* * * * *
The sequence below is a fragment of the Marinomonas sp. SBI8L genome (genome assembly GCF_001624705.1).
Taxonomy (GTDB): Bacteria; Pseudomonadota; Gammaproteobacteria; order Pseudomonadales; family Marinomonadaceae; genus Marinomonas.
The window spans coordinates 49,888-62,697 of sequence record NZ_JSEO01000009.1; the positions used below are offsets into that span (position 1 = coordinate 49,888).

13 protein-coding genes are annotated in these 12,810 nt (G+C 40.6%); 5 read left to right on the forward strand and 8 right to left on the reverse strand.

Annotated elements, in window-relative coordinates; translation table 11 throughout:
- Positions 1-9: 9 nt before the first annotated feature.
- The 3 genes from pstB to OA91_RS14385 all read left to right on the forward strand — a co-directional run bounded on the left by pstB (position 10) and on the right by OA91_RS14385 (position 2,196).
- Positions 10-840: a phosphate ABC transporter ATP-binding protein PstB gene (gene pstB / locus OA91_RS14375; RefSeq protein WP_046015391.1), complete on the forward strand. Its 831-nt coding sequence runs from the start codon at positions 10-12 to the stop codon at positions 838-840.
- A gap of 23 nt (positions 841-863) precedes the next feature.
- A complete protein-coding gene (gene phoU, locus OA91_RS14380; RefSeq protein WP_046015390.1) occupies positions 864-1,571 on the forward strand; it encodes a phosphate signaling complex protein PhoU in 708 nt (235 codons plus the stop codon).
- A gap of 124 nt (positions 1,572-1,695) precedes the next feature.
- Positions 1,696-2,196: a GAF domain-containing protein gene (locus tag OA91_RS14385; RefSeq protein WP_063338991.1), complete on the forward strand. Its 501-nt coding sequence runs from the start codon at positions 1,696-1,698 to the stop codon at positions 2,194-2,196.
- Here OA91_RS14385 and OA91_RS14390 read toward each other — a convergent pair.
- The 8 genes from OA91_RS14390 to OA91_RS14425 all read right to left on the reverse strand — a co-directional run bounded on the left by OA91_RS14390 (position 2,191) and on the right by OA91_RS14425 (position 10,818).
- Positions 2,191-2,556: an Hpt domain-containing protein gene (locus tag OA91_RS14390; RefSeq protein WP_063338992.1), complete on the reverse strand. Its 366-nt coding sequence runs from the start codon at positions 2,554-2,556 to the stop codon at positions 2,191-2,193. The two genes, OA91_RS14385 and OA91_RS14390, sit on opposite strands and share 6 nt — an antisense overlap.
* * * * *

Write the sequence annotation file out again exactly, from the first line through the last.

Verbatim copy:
The sequence below is a fragment of the Marinomonas sp. SBI8L genome (genome assembly GCF_001624705.1).
Taxonomy (GTDB): Bacteria; Pseudomonadota; Gammaproteobacteria; order Pseudomonadales; family Marinomonadaceae; genus Marinomonas.
The window spans coordinates 49,888-62,697 of sequence record NZ_JSEO01000009.1; the positions used below are offsets into that span (position 1 = coordinate 49,888).

13 protein-coding genes are annotated in these 12,810 nt (G+C 40.6%); 5 read left to right on the forward strand and 8 right to left on the reverse strand.

Annotated elements, in window-relative coordinates; translation table 11 throughout:
- Positions 1-9: 9 nt before the first annotated feature.
- The 3 genes from pstB to OA91_RS14385 all read left to right on the forward strand — a co-directional run bounded on the left by pstB (position 10) and on the right by OA91_RS14385 (position 2,196).
- Positions 10-840: a phosphate ABC transporter ATP-binding protein PstB gene (gene pstB / locus OA91_RS14375; RefSeq protein WP_046015391.1), complete on the forward strand. Its 831-nt coding sequence runs from the start codon at positions 10-12 to the stop codon at positions 838-840.
- A gap of 23 nt (positions 841-863) precedes the next feature.
- A complete protein-coding gene (gene phoU, locus OA91_RS14380; RefSeq protein WP_046015390.1) occupies positions 864-1,571 on the forward strand; it encodes a phosphate signaling complex protein PhoU in 708 nt (235 codons plus the stop codon).
- A gap of 124 nt (positions 1,572-1,695) precedes the next feature.
- Positions 1,696-2,196: a GAF domain-containing protein gene (locus tag OA91_RS14385; RefSeq protein WP_063338991.1), complete on the forward strand. Its 501-nt coding sequence runs from the start codon at positions 1,696-1,698 to the stop codon at positions 2,194-2,196.
- Here OA91_RS14385 and OA91_RS14390 read toward each other — a convergent pair.
- The 8 genes from OA91_RS14390 to OA91_RS14425 all read right to left on the reverse strand — a co-directional run bounded on the left by OA91_RS14390 (position 2,191) and on the right by OA91_RS14425 (position 10,818).
- Positions 2,191-2,556: an Hpt domain-containing protein gene (locus tag OA91_RS14390; RefSeq protein WP_063338992.1), complete on the reverse strand. Its 366-nt coding sequence runs from the start codon at positions 2,554-2,556 to the stop codon at positions 2,191-2,193. The two genes, OA91_RS14385 and OA91_RS14390, sit on opposite strands and share 6 nt — an antisense overlap.